12 Feb Sink or swim – pools in rental properties
At the time of writing, the hottest heat wave of the year is apparently building in central Australia, coming in a seemingly endless summer of extreme heat. Timely then to consider the value of owning an investment property with a swimming pool. Let’s try to answer some basic questions about pools in rental properties —
Do tenants want swimming pools?
All things being equal, tenants prefer an air conditioned house to one that has a pool. Especially if they are to be responsible for any part of the pool maintenance. Unlike a pool, air conditioning can provide year round benefits, and the upkeep is far less onerous – if at all. Even in areas with warmer climates, air conditioning is a far more sought after feature than swimming pools.
It might be different though if:
- The rental property is a genuine family home renting to families with school age children, located in upmarket area where swimming pools are the norm
- ALL pool maintenance is part of the rent – meaning regular visits by a ‘pool man’ with the tenant not required to pay for any chemicals, do any checking and any cleaning.
- The rental property is an apartment in a building with a pool. If a tenant has a choice between a unit in a building with a pool and one without, with rent being equal, they’ll probably opt for the unit with access to a pool.
Can I charge more rent for a pool?
In theory yes, particularly if full pool maintenance is added as part of the lease. However some rental markets are so competitive at the moment, you might find that this financial gain is lost. This is definitely the case for many new high density complexes coming onto the market in places such as Brisbane.
Will the higher rent cover maintenance costs?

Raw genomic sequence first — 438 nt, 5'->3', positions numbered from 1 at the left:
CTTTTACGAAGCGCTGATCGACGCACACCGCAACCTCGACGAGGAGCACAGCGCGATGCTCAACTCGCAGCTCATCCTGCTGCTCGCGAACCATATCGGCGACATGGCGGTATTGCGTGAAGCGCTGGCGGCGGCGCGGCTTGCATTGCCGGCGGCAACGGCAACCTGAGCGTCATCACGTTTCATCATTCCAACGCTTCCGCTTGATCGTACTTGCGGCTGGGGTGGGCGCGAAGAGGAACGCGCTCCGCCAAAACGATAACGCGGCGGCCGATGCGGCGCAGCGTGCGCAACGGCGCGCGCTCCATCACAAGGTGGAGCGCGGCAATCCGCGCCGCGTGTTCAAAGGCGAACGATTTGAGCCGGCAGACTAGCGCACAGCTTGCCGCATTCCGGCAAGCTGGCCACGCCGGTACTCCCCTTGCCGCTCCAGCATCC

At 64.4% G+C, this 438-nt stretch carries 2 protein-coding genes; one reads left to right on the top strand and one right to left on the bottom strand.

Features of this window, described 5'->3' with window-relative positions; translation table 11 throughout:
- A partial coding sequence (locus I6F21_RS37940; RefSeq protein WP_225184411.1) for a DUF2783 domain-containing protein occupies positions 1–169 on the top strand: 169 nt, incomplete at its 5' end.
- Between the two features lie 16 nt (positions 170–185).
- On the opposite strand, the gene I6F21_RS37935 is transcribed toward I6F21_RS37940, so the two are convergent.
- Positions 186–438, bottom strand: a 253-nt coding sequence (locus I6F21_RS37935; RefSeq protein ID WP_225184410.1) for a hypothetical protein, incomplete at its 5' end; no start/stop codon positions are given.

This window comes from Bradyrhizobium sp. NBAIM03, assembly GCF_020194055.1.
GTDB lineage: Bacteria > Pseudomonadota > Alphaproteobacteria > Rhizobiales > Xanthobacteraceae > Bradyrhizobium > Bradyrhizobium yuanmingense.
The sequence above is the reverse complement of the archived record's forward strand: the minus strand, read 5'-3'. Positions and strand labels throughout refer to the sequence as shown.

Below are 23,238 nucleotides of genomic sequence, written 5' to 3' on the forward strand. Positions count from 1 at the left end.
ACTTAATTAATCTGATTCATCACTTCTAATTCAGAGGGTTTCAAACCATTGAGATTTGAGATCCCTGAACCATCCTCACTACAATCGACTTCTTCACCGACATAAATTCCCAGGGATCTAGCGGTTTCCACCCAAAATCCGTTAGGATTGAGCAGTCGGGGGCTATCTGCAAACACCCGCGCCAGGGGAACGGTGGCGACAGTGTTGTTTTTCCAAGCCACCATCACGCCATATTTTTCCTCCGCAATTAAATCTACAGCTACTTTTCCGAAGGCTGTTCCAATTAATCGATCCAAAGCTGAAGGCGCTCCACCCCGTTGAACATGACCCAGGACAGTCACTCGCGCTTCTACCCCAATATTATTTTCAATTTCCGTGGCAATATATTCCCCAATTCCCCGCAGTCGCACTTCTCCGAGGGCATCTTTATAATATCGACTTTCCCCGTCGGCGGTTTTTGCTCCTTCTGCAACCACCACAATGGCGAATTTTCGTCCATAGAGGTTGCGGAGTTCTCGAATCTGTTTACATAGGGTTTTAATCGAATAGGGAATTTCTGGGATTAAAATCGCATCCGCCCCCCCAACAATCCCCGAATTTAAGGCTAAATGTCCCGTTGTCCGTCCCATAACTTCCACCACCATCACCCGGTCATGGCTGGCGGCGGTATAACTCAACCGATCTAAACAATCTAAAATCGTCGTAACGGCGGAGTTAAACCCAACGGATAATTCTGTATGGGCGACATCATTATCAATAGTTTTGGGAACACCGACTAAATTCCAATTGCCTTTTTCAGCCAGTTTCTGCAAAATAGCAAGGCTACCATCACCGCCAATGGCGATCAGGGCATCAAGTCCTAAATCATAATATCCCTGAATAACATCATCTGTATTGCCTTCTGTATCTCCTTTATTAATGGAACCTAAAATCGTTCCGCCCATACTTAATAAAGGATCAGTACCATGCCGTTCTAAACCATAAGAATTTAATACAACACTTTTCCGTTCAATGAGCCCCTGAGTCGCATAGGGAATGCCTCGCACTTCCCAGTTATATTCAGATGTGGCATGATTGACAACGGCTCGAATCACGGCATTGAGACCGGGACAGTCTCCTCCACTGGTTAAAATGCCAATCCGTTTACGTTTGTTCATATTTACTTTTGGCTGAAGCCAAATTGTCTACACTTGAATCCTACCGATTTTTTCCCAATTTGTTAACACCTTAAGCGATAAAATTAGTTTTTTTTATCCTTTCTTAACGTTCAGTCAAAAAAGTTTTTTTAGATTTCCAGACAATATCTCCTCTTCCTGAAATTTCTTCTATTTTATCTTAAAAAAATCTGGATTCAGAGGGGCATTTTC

This depends on the age and the quality of the pool, and on the assumption that unexpected repairs don’t popup. Torrential down pours of rain play havoc with pools requiring specialist attention. Storms can also dump a lot of debris. Just as we’re experiencing hotter summers, we’re also experiencing more violent weather events making damage to pools more likely. If the pool is affected the financial cost can be significant.
Of course, all expenses for the ongoing maintenance and repairs can be a deduction. Despite this, the general advice is that pools do not improve the bottom line and will not provide any real and lasting cash flow benefits.
Will a pool add resale value?
Not likely – especially in an investment property. Pools are unlikely to add more value than the build cost either. In fact, you’re probably going to exclude many potential investor buyers who will run a mile from a property with a pool. However, good advice from a local sales agent can help with this question as the answer varies from market to market.
The safety risk of pools.
My biggest concern with swimming pools in investment properties is the landlord’s exposure to risk. There is a whole level of extra compliance issues related to pool fencing and safety. Even if you have this well and truly in hand, the public liability risk remains huge. You’d think it is a simple matter of the landlord providing the compliant fencing and safety items and the tenant ensuring they’re enacted. But it is not going to be the case.
If the worst happens and an injury or drowning occurs in the pool you will be dragged into the process. Even if it is to prove that you met your obligations. Remember you can be sued even though you’ve done nothing wrong, especially in this era of ‘no win no fee’ litigation. This will cost you money to defend and will be very stressful.
What’s my advice on swimming pools in rental properties?
- Don’t buy an investment property with a pool – unless it is in an apartment building with managers in place who are responsible for the upkeep. Find this out before you buy.
- Don’t install a pool in an investment property.
- If a pool is in place, engage a pool service company to do all the upkeep and increase the rent accordingly.
- You’re better off investing in good air conditioning for your rental.